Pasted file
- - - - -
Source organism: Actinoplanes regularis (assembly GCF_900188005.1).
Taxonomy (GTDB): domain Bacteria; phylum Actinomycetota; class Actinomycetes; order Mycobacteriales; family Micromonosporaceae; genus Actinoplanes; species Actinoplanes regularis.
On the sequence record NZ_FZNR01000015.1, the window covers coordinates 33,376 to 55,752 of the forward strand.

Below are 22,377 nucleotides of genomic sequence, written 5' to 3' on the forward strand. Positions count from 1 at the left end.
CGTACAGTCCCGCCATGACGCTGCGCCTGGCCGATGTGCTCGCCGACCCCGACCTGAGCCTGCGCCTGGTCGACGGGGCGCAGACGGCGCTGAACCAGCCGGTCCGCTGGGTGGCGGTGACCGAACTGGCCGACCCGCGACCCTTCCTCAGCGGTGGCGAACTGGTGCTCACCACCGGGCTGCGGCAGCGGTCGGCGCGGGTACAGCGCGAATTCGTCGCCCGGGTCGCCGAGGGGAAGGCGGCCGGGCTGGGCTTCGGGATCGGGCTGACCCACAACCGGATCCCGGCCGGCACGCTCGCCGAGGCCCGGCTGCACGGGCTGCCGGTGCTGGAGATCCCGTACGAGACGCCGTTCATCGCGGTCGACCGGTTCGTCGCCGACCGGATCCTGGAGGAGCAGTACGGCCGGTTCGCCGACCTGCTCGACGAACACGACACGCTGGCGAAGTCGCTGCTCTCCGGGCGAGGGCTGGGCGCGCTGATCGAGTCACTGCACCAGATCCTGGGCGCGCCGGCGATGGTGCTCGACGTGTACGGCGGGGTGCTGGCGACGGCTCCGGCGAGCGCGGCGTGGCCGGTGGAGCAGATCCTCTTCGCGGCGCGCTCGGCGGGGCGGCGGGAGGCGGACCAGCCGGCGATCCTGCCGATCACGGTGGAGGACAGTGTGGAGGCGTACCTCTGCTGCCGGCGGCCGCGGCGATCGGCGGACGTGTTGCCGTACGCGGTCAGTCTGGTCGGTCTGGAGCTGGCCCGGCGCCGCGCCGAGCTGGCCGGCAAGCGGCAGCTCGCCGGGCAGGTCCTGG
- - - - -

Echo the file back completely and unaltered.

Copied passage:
Source organism: Actinoplanes regularis (assembly GCF_900188005.1).
Taxonomy (GTDB): domain Bacteria; phylum Actinomycetota; class Actinomycetes; order Mycobacteriales; family Micromonosporaceae; genus Actinoplanes; species Actinoplanes regularis.
On the sequence record NZ_FZNR01000015.1, the window covers coordinates 33,376 to 55,752 of the forward strand.

Below are 22,377 nucleotides of genomic sequence, written 5' to 3' on the forward strand. Positions count from 1 at the left end.
CGTACAGTCCCGCCATGACGCTGCGCCTGGCCGATGTGCTCGCCGACCCCGACCTGAGCCTGCGCCTGGTCGACGGGGCGCAGACGGCGCTGAACCAGCCGGTCCGCTGGGTGGCGGTGACCGAACTGGCCGACCCGCGACCCTTCCTCAGCGGTGGCGAACTGGTGCTCACCACCGGGCTGCGGCAGCGGTCGGCGCGGGTACAGCGCGAATTCGTCGCCCGGGTCGCCGAGGGGAAGGCGGCCGGGCTGGGCTTCGGGATCGGGCTGACCCACAACCGGATCCCGGCCGGCACGCTCGCCGAGGCCCGGCTGCACGGGCTGCCGGTGCTGGAGATCCCGTACGAGACGCCGTTCATCGCGGTCGACCGGTTCGTCGCCGACCGGATCCTGGAGGAGCAGTACGGCCGGTTCGCCGACCTGCTCGACGAACACGACACGCTGGCGAAGTCGCTGCTCTCCGGGCGAGGGCTGGGCGCGCTGATCGAGTCACTGCACCAGATCCTGGGCGCGCCGGCGATGGTGCTCGACGTGTACGGCGGGGTGCTGGCGACGGCTCCGGCGAGCGCGGCGTGGCCGGTGGAGCAGATCCTCTTCGCGGCGCGCTCGGCGGGGCGGCGGGAGGCGGACCAGCCGGCGATCCTGCCGATCACGGTGGAGGACAGTGTGGAGGCGTACCTCTGCTGCCGGCGGCCGCGGCGATCGGCGGACGTGTTGCCGTACGCGGTCAGTCTGGTCGGTCTGGAGCTGGCCCGGCGCCGCGCCGAGCTGGCCGGCAAGCGGCAGCTCGCCGGGCAGGTCCTGG